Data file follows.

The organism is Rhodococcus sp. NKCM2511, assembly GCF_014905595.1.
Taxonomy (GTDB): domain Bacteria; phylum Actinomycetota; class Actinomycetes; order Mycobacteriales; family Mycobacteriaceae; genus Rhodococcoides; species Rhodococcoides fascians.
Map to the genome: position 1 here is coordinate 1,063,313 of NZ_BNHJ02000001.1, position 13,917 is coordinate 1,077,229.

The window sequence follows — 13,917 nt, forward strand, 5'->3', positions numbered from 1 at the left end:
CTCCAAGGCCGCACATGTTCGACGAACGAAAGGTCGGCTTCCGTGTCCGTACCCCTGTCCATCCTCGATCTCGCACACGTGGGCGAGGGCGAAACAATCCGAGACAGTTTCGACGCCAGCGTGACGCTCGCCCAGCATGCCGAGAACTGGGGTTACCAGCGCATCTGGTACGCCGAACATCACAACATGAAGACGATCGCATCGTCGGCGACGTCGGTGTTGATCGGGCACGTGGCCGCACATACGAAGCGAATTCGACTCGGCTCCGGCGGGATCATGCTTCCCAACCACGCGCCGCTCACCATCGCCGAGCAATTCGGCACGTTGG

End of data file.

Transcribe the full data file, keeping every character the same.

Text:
The organism is Rhodococcus sp. NKCM2511, assembly GCF_014905595.1.
Taxonomy (GTDB): domain Bacteria; phylum Actinomycetota; class Actinomycetes; order Mycobacteriales; family Mycobacteriaceae; genus Rhodococcoides; species Rhodococcoides fascians.
Map to the genome: position 1 here is coordinate 1,063,313 of NZ_BNHJ02000001.1, position 13,917 is coordinate 1,077,229.

The window sequence follows — 13,917 nt, forward strand, 5'->3', positions numbered from 1 at the left end:
CTCCAAGGCCGCACATGTTCGACGAACGAAAGGTCGGCTTCCGTGTCCGTACCCCTGTCCATCCTCGATCTCGCACACGTGGGCGAGGGCGAAACAATCCGAGACAGTTTCGACGCCAGCGTGACGCTCGCCCAGCATGCCGAGAACTGGGGTTACCAGCGCATCTGGTACGCCGAACATCACAACATGAAGACGATCGCATCGTCGGCGACGTCGGTGTTGATCGGGCACGTGGCCGCACATACGAAGCGAATTCGACTCGGCTCCGGCGGGATCATGCTTCCCAACCACGCGCCGCTCACCATCGCCGAGCAATTCGGCACGTTGG